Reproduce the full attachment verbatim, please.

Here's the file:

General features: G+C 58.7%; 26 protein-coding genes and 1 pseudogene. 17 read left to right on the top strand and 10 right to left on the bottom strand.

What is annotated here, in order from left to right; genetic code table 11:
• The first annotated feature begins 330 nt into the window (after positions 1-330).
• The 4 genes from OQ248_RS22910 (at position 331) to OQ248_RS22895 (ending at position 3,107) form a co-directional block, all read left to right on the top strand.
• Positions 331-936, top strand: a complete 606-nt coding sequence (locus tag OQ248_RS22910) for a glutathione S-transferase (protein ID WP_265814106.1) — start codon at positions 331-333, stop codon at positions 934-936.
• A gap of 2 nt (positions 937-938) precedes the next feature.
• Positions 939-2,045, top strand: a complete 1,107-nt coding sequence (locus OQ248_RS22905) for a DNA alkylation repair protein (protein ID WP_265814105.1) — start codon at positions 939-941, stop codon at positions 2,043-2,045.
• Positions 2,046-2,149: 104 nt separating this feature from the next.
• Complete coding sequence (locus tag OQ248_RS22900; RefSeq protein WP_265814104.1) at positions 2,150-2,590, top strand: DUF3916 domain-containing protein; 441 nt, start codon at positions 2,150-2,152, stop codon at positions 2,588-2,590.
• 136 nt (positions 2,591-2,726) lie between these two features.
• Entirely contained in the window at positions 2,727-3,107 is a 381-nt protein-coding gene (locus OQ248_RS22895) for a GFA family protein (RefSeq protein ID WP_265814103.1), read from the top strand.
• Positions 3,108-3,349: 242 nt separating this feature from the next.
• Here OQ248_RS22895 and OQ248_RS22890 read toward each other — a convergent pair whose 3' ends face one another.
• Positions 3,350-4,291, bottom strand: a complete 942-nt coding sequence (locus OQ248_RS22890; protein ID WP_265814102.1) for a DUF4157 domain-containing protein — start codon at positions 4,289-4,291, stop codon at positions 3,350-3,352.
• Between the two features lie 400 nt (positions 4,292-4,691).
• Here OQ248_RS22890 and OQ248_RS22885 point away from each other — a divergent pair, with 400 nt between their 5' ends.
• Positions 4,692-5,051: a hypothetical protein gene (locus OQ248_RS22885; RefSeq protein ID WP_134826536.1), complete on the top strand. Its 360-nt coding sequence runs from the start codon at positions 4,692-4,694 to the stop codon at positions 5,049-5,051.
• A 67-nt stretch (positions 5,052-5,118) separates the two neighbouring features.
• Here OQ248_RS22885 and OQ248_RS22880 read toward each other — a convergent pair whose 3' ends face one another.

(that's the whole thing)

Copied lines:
General features: G+C 58.7%; 26 protein-coding genes and 1 pseudogene. 17 read left to right on the top strand and 10 right to left on the bottom strand.

What is annotated here, in order from left to right; genetic code table 11:
• The first annotated feature begins 330 nt into the window (after positions 1-330).
• The 4 genes from OQ248_RS22910 (at position 331) to OQ248_RS22895 (ending at position 3,107) form a co-directional block, all read left to right on the top strand.
• Positions 331-936, top strand: a complete 606-nt coding sequence (locus tag OQ248_RS22910) for a glutathione S-transferase (protein ID WP_265814106.1) — start codon at positions 331-333, stop codon at positions 934-936.
• A gap of 2 nt (positions 937-938) precedes the next feature.
• Positions 939-2,045, top strand: a complete 1,107-nt coding sequence (locus OQ248_RS22905) for a DNA alkylation repair protein (protein ID WP_265814105.1) — start codon at positions 939-941, stop codon at positions 2,043-2,045.
• Positions 2,046-2,149: 104 nt separating this feature from the next.
• Complete coding sequence (locus tag OQ248_RS22900; RefSeq protein WP_265814104.1) at positions 2,150-2,590, top strand: DUF3916 domain-containing protein; 441 nt, start codon at positions 2,150-2,152, stop codon at positions 2,588-2,590.
• 136 nt (positions 2,591-2,726) lie between these two features.
• Entirely contained in the window at positions 2,727-3,107 is a 381-nt protein-coding gene (locus OQ248_RS22895) for a GFA family protein (RefSeq protein ID WP_265814103.1), read from the top strand.
• Positions 3,108-3,349: 242 nt separating this feature from the next.
• Here OQ248_RS22895 and OQ248_RS22890 read toward each other — a convergent pair whose 3' ends face one another.
• Positions 3,350-4,291, bottom strand: a complete 942-nt coding sequence (locus OQ248_RS22890; protein ID WP_265814102.1) for a DUF4157 domain-containing protein — start codon at positions 4,289-4,291, stop codon at positions 3,350-3,352.
• Between the two features lie 400 nt (positions 4,292-4,691).
• Here OQ248_RS22890 and OQ248_RS22885 point away from each other — a divergent pair, with 400 nt between their 5' ends.
• Positions 4,692-5,051: a hypothetical protein gene (locus OQ248_RS22885; RefSeq protein ID WP_134826536.1), complete on the top strand. Its 360-nt coding sequence runs from the start codon at positions 4,692-4,694 to the stop codon at positions 5,049-5,051.
• A 67-nt stretch (positions 5,052-5,118) separates the two neighbouring features.
• Here OQ248_RS22885 and OQ248_RS22880 read toward each other — a convergent pair whose 3' ends face one another.